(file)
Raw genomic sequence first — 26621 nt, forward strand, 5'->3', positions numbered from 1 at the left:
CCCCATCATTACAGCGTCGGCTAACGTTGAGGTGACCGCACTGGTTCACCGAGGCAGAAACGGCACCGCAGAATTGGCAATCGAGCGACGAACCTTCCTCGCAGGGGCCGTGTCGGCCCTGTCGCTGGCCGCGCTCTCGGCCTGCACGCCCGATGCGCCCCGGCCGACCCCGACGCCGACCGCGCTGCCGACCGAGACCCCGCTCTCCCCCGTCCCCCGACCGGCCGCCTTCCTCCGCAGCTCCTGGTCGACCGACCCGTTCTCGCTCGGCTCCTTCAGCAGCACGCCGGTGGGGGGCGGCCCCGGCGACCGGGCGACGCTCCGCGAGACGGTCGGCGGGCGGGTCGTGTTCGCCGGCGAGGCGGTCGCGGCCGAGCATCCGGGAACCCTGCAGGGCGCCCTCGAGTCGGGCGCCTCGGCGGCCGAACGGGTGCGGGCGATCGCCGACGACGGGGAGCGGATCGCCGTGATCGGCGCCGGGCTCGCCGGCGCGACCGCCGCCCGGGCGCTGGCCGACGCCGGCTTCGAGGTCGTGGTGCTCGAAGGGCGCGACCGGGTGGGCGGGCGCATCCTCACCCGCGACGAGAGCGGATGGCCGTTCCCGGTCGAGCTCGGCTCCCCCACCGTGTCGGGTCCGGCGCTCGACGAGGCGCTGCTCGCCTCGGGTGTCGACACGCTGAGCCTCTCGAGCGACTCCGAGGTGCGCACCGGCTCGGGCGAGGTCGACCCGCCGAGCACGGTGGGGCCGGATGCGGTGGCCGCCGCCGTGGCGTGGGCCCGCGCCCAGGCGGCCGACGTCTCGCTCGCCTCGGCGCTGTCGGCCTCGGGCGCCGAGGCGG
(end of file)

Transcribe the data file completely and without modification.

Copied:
Raw genomic sequence first — 26621 nt, forward strand, 5'->3', positions numbered from 1 at the left:
CCCCATCATTACAGCGTCGGCTAACGTTGAGGTGACCGCACTGGTTCACCGAGGCAGAAACGGCACCGCAGAATTGGCAATCGAGCGACGAACCTTCCTCGCAGGGGCCGTGTCGGCCCTGTCGCTGGCCGCGCTCTCGGCCTGCACGCCCGATGCGCCCCGGCCGACCCCGACGCCGACCGCGCTGCCGACCGAGACCCCGCTCTCCCCCGTCCCCCGACCGGCCGCCTTCCTCCGCAGCTCCTGGTCGACCGACCCGTTCTCGCTCGGCTCCTTCAGCAGCACGCCGGTGGGGGGCGGCCCCGGCGACCGGGCGACGCTCCGCGAGACGGTCGGCGGGCGGGTCGTGTTCGCCGGCGAGGCGGTCGCGGCCGAGCATCCGGGAACCCTGCAGGGCGCCCTCGAGTCGGGCGCCTCGGCGGCCGAACGGGTGCGGGCGATCGCCGACGACGGGGAGCGGATCGCCGTGATCGGCGCCGGGCTCGCCGGCGCGACCGCCGCCCGGGCGCTGGCCGACGCCGGCTTCGAGGTCGTGGTGCTCGAAGGGCGCGACCGGGTGGGCGGGCGCATCCTCACCCGCGACGAGAGCGGATGGCCGTTCCCGGTCGAGCTCGGCTCCCCCACCGTGTCGGGTCCGGCGCTCGACGAGGCGCTGCTCGCCTCGGGTGTCGACACGCTGAGCCTCTCGAGCGACTCCGAGGTGCGCACCGGCTCGGGCGAGGTCGACCCGCCGAGCACGGTGGGGCCGGATGCGGTGGCCGCCGCCGTGGCGTGGGCCCGCGCCCAGGCGGCCGACGTCTCGCTCGCCTCGGCGCTGTCGGCCTCGGGCGCCGAGGCGG